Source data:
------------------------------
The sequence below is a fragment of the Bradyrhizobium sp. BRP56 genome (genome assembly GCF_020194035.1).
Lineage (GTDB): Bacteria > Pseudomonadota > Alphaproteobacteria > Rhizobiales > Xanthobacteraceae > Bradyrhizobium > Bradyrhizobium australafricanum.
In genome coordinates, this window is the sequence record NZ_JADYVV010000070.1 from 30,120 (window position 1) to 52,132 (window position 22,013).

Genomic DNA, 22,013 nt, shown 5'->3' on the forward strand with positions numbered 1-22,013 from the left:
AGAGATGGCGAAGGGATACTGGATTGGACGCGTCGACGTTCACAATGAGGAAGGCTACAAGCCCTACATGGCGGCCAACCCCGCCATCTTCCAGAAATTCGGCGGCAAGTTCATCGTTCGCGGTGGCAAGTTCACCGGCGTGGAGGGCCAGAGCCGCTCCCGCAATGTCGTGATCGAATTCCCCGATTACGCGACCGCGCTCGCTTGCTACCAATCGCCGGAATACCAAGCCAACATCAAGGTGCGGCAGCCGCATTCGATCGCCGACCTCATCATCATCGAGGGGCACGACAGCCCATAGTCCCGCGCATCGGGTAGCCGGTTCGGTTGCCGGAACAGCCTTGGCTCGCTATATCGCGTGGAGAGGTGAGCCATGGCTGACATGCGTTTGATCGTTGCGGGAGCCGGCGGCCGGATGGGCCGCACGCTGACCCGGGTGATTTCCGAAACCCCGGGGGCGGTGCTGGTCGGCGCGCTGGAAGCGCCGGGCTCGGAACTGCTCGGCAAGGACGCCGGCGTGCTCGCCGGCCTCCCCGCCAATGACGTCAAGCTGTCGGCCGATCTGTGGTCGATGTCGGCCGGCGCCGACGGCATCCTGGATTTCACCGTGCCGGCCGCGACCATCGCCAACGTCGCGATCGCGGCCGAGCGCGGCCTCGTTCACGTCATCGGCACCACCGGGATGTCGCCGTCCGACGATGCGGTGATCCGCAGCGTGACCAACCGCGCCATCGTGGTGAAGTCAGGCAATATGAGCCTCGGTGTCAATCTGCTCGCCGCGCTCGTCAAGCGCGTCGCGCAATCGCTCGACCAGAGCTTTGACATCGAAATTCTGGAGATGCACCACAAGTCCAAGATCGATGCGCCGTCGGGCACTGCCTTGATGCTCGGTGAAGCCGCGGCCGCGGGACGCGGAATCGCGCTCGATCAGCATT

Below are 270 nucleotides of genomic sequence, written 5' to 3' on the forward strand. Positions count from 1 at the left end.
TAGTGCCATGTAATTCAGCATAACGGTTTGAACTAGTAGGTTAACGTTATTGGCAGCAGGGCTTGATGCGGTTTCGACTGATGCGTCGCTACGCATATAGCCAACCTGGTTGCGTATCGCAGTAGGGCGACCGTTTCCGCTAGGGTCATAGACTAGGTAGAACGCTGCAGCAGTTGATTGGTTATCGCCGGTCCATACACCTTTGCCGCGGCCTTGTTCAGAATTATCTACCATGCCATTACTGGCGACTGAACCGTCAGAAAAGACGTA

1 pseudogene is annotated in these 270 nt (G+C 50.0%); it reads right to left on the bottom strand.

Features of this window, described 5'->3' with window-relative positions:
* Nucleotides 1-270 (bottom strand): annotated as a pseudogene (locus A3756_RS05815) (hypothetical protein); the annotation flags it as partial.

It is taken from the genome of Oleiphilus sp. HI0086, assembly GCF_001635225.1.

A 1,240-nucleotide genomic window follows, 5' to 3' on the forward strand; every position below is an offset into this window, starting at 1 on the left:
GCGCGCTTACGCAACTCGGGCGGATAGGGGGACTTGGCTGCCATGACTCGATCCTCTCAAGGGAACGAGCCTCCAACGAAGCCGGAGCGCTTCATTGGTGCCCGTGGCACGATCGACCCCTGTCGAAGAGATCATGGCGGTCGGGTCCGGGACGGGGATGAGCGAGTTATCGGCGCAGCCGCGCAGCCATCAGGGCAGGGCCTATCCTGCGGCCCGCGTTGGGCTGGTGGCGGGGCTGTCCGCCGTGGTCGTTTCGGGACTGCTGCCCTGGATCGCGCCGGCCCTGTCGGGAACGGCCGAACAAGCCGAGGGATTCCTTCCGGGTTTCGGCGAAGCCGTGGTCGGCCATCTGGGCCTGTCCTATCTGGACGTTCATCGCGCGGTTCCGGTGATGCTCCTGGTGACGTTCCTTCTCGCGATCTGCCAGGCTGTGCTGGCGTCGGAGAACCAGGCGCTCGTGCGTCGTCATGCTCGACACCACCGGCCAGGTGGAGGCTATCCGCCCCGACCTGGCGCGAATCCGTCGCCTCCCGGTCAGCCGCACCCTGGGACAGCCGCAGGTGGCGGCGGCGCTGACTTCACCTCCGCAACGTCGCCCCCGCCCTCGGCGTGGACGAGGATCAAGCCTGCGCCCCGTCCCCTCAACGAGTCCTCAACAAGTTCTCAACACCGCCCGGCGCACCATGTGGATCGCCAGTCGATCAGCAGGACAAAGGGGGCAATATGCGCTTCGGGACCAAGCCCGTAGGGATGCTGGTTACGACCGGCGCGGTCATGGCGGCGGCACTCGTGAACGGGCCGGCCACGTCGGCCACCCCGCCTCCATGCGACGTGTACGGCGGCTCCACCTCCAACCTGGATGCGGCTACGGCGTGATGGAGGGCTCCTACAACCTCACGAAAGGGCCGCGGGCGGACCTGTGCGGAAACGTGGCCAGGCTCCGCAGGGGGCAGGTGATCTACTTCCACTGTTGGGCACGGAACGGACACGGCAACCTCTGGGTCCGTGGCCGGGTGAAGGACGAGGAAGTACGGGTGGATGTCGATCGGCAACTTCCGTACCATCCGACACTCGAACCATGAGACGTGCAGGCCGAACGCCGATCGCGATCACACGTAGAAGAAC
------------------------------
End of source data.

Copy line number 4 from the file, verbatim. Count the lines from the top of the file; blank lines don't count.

Genomic DNA, 22,013 nt, shown 5'->3' on the forward strand with positions numbered 1-22,013 from the left: